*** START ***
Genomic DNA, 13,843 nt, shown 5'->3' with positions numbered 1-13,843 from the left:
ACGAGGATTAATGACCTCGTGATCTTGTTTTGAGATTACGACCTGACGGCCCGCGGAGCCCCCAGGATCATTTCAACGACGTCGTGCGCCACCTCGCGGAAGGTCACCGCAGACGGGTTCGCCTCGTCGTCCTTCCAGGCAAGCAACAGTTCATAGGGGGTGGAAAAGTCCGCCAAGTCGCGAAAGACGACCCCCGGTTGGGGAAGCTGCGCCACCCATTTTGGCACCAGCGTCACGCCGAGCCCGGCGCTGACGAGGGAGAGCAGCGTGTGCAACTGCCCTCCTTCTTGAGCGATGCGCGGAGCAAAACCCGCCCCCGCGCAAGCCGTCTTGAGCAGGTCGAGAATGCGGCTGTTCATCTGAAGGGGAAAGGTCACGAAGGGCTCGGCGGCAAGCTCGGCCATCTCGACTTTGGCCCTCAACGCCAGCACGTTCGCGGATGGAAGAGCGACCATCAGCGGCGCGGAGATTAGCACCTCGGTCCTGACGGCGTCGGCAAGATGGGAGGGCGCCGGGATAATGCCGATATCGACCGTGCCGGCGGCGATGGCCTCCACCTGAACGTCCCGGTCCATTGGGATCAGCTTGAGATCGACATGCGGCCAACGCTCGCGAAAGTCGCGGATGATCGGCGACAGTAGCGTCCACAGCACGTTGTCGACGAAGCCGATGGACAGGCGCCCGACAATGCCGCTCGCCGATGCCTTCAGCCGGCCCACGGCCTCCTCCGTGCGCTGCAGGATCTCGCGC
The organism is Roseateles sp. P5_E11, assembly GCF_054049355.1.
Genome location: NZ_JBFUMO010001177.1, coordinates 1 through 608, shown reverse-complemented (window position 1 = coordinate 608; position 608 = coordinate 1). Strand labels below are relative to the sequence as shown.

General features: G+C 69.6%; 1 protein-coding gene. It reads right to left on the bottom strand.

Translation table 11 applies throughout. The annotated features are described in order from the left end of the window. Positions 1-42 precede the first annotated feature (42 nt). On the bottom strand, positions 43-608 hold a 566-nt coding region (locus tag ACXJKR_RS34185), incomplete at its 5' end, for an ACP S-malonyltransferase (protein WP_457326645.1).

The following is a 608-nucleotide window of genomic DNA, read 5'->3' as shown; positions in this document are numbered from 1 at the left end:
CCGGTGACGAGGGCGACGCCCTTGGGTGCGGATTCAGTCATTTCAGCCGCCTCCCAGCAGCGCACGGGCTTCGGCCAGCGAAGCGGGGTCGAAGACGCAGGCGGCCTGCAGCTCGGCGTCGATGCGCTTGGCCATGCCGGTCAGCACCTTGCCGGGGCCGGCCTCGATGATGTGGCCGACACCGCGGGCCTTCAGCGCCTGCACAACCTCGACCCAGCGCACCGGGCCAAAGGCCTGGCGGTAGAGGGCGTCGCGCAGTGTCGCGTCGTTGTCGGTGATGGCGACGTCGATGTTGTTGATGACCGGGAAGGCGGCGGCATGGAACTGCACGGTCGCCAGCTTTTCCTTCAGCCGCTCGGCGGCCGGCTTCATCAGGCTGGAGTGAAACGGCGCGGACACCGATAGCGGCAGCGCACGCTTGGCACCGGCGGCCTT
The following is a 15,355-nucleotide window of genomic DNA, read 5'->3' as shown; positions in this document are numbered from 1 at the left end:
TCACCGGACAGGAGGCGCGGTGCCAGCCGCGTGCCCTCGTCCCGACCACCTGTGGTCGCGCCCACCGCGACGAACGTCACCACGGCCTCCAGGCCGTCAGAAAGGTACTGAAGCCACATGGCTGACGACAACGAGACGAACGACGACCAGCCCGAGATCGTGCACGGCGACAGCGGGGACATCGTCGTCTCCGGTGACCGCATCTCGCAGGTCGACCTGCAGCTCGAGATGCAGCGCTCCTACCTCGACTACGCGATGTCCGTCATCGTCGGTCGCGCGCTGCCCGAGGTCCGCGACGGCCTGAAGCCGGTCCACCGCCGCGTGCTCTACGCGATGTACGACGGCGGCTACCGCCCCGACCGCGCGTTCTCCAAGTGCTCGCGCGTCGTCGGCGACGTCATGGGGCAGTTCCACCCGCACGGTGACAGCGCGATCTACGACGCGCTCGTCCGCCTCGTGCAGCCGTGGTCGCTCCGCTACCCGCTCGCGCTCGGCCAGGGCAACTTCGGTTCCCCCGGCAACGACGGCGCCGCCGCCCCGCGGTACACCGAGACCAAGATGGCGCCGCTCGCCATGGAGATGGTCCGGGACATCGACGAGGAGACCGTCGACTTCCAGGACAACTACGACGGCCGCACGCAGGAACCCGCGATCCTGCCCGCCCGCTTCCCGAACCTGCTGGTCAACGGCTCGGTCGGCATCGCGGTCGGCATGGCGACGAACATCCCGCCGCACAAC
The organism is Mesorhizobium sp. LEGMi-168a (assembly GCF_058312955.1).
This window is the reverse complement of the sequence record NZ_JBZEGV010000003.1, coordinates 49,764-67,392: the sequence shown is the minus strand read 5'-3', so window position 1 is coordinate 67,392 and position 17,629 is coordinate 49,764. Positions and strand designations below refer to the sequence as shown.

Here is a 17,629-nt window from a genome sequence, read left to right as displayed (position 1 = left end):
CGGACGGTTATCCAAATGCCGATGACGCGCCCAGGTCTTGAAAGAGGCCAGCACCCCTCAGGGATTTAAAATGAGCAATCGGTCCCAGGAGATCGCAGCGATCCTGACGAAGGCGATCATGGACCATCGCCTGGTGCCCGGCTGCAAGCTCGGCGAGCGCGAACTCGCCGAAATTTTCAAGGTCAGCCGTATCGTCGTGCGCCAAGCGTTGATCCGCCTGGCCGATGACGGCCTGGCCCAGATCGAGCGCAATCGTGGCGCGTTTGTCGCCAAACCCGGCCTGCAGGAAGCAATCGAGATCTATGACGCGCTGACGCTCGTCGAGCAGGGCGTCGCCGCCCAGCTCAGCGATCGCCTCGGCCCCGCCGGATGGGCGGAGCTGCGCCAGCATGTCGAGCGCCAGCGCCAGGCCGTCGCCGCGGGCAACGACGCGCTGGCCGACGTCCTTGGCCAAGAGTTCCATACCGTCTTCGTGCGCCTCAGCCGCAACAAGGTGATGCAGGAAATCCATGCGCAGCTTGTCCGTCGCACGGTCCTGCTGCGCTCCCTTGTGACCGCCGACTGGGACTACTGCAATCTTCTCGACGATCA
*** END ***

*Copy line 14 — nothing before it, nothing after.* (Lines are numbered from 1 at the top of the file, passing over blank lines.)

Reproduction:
CGGACGGTTATCCAAATGCCGATGACGCGCCCAGGTCTTGAAAGAGGCCAGCACCCCTCAGGGATTTAAAATGAGCAATCGGTCCCAGGAGATCGCAGCGATCCTGACGAAGGCGATCATGGACCATCGCCTGGTGCCCGGCTGCAAGCTCGGCGAGCGCGAACTCGCCGAAATTTTCAAGGTCAGCCGTATCGTCGTGCGCCAAGCGTTGATCCGCCTGGCCGATGACGGCCTGGCCCAGATCGAGCGCAATCGTGGCGCGTTTGTCGCCAAACCCGGCCTGCAGGAAGCAATCGAGATCTATGACGCGCTGACGCTCGTCGAGCAGGGCGTCGCCGCCCAGCTCAGCGATCGCCTCGGCCCCGCCGGATGGGCGGAGCTGCGCCAGCATGTCGAGCGCCAGCGCCAGGCCGTCGCCGCGGGCAACGACGCGCTGGCCGACGTCCTTGGCCAAGAGTTCCATACCGTCTTCGTGCGCCTCAGCCGCAACAAGGTGATGCAGGAAATCCATGCGCAGCTTGTCCGTCGCACGGTCCTGCTGCGCTCCCTTGTGACCGCCGACTGGGACTACTGCAATCTTCTCGACGATCA